Stairway to Heaven


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May 10th 2008
Published: May 10th 2008
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Stepping UpStepping UpStepping Up

Lots and Lots o stairs!
Although I didn't get a chance to climb Mt. Fuji, I knew there would be other mountain climbing opportunities on my trip. I wouldn't have to wait very long and a week into China, I found myself climbing Mt. Tai Shan. Tai Shan is the most revered of China's five sacred Taoist peaks. Emperors, Chairman Mao, and even Confucious himself has risen to the challenge of reaching its summit. It's said that if you climb Tai Shan you will live to be 100 years old. I'll let you know in 2078 if that's true or not.

The mountain is 1545m above sea level with a climbing distance of 7.5 kilometers. The climb itself is not really a hike, but more of a circuit training sesion. The entire climb is done on stone steps. They claim there are 6,660 of them, but I lost count somewhere along the way. I made it up in about 3.5 hours, stopping for an ice cream halfway. The entire route is littered with temples, carvings in the stone, and merchants selling food, water, and lots of trinkets you don't really need.

May 1st is kind of like China's labor day. It's a public holiday
Have Fun, but not too much funHave Fun, but not too much funHave Fun, but not too much fun

This sign reminds you that you are not in kansas anymore.
which lasts the entire first week of May. Everyone travels during this time and I was lucky to hit the mountain after everyone had gone back to work. Otherwise I would have had to climb a mountain of people as well.

There are a number of temples and gates and there is no shortage of people selling large incense sticks that you can burn as you make your offering to the shrines. You can also see many different padlocks that have been latched onto the incense burners. It is said that if you place a lock on Tai Shan and make a wish it will come true. Some of the locks looked as if they might have been there for 100 years or more.

Halfway up is the "Midway Gate to Heaven" which is just before you start the "Path of Eighteen Bends" that eventually lead up to the "South Gate to Heaven." It is awe inspiring to see those last stairs far in the misty distance and know that you are about to stand on top of them all. Those last few bends were pretty gruelling and I could feel my legs burning. I did it the
3 Lock Box3 Lock Box3 Lock Box

This scene is repeated across all of the temples on the way up to the summit. Placing a lock is said to make your wish come true.
hard way, but Robert Plant was right, you can buy the stairway to heaven. For a fee, you can take a bus up to the Midway Gate and then a cable car up to the South Gate. I did this on the way down the next day.

Up at the top there are a number of temples, including the Azure Couds Temple and a Confucius Temple that features statues of Confucious and other philosophical sorts. It really did feel like I was in the clouds. As I stood out on one of the cliffs, the wind changed direction and the mist of the clouds rolled over me and the mountain.

I spent the night at a hotel on top of the mountain and prepared to wake up early the next morning so that I could witness the sunrise from the summit. There was a healthy group of us, but fate was not on our side. It was too foggy to see much of anything. I saw the fog change from dark to light, but that was about it. It is pretty rare to get a clear view. So although I have been to the mountaintop, I didn't see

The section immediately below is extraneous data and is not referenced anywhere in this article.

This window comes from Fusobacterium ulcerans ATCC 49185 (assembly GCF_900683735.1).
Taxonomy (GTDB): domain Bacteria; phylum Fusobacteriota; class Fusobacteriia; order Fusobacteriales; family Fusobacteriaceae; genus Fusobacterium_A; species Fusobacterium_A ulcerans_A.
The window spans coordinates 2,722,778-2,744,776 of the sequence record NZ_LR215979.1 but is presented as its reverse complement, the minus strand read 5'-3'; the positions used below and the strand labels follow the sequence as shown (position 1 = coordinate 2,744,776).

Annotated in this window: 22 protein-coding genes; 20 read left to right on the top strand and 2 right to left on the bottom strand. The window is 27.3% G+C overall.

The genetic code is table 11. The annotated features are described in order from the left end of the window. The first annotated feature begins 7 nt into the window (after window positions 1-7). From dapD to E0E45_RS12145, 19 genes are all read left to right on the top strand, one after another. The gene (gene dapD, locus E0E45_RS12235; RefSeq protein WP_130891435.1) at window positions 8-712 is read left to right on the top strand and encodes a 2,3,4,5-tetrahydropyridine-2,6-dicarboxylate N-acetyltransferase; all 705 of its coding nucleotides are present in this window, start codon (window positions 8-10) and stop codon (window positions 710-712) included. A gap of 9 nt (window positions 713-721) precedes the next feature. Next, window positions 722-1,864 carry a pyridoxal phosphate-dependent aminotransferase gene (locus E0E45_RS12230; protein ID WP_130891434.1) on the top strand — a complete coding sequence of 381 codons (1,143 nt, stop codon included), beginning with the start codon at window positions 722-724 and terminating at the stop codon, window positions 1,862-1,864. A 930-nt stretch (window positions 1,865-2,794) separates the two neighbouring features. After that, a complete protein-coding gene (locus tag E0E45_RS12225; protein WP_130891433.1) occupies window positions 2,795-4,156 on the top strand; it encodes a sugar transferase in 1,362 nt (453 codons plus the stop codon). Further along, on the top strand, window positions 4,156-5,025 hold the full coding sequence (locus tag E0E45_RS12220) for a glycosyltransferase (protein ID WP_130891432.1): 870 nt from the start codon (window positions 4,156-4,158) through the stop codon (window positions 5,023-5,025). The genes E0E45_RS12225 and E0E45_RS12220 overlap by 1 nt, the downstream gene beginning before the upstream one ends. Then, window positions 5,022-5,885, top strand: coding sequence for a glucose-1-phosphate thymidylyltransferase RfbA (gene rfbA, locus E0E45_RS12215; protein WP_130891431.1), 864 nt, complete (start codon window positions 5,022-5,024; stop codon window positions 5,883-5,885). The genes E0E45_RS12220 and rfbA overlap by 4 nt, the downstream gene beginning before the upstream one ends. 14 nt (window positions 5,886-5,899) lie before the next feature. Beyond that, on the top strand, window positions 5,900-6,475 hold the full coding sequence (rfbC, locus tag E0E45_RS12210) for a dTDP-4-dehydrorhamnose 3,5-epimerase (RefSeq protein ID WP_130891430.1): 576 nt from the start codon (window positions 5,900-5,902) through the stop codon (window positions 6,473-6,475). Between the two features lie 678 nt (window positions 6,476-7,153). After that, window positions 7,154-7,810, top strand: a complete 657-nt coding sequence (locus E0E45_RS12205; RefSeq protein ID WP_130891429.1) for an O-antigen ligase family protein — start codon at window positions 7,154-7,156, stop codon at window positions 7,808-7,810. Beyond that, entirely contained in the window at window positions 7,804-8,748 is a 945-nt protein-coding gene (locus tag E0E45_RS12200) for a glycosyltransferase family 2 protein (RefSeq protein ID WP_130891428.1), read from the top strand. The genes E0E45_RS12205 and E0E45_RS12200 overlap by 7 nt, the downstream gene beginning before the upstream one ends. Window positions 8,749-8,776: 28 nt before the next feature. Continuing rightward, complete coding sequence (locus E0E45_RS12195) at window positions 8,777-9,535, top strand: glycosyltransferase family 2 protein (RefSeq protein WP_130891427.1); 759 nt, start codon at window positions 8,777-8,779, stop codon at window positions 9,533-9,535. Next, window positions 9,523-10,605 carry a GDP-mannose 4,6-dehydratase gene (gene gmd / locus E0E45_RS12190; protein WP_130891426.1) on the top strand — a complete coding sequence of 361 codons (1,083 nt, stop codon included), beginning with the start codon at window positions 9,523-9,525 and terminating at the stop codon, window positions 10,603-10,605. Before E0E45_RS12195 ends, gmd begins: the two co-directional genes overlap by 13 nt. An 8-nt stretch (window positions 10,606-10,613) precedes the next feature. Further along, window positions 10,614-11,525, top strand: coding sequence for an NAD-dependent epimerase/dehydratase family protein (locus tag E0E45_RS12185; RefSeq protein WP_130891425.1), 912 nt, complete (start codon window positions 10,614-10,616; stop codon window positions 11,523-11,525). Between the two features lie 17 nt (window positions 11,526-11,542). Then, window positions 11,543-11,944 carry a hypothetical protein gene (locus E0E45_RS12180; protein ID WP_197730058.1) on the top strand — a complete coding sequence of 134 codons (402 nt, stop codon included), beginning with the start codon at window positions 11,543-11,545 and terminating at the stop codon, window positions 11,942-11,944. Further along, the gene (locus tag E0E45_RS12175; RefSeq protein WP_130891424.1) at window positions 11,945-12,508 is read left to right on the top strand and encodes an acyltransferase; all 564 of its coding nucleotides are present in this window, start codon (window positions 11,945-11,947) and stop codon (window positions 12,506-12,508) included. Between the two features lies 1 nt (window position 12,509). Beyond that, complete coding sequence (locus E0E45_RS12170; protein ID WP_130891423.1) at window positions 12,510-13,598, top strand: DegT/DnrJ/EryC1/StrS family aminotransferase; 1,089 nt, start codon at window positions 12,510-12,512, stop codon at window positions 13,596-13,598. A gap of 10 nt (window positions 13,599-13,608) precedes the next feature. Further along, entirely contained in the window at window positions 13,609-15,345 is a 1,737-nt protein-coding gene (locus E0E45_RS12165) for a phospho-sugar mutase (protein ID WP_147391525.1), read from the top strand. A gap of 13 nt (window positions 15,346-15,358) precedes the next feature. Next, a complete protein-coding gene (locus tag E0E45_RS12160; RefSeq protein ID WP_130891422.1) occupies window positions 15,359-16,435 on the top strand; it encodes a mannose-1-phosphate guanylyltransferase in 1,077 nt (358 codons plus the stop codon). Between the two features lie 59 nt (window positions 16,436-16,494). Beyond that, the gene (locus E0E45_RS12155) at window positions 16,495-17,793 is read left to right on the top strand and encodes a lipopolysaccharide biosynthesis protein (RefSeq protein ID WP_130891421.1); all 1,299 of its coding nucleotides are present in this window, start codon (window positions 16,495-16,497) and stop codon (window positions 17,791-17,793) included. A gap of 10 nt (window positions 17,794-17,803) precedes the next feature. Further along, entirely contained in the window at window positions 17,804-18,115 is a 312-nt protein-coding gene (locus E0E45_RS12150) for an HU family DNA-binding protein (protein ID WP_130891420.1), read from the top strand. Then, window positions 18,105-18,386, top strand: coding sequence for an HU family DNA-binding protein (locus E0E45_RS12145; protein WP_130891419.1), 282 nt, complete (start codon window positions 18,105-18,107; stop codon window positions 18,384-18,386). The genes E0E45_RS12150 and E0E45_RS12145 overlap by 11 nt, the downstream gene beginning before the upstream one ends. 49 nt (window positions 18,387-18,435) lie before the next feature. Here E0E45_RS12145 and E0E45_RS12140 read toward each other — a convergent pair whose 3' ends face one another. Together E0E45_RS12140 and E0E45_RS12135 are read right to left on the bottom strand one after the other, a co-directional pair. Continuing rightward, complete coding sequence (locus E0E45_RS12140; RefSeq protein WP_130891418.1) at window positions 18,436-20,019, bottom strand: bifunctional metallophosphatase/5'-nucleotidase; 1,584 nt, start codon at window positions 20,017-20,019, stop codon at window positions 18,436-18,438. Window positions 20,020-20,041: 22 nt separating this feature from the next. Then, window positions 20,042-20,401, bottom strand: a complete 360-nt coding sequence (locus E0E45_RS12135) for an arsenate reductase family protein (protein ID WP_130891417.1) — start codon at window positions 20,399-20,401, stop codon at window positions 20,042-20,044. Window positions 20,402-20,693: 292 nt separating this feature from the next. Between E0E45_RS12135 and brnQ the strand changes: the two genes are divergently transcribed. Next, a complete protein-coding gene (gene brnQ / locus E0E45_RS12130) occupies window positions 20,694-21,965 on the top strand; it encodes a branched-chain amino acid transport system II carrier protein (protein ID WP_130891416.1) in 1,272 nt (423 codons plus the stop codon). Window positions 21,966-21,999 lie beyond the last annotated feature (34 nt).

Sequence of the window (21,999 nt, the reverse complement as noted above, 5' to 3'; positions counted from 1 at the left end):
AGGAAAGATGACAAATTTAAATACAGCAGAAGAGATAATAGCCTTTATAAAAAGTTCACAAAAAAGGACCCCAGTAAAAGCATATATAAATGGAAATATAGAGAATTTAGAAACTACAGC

RedRedRed

Just playing around with my camera again, but I really like this photo highlighting the red ribbons that other climbers tie onto trees shading the path.
the promised land.




Additional photos below
Photos: 12, Displayed: 12


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Welcoming PineWelcoming Pine
Welcoming Pine

This Pine tree extends out from the cliff as if ready to shake your hand and welcome you to Mount Taishan.
GW and the welcoming pineGW and the welcoming pine
GW and the welcoming pine

All up and down the mountain there are people offering to take your picture, for a fee, at different scenic spots. I don't think they get much business as everyone has a digital camera, but one vendor was proud to show a bunch of his previous photos, including one with W doing a classic Airforce 1 pose. Somehow I don't think it's real, but China would never generate phonny photos would they?
Midgate to SouthgateMidgate to Southgate
Midgate to Southgate

Up in the distance through the mist, you can barely make out the final stairs leading to the South Gate to Heaven. Half way there!
Long Way DownLong Way Down
Long Way Down

Here's a look back at one of the staircases I climbed. I never wished for a slinky more in my life than at this moment.
Hell's BellsHell's Bells
Hell's Bells

At the summit is bell that you can strike which rings out across the sky.
Sunrise on Mt. TaishanSunrise on Mt. Taishan
Sunrise on Mt. Taishan

A bunch of us from the hotel wait for the sun rise, but we couldn't see much through the fog.
StonecarvingStonecarving
Stonecarving

All the way up the mountain there are tons of Chinese engravings along the stone walls. This is supposed to be a famous one next to me during the sunrise. No idea what it means.
RopewayRopeway
Ropeway

I took the easy way down and was able to just sit back and enjoy the view.


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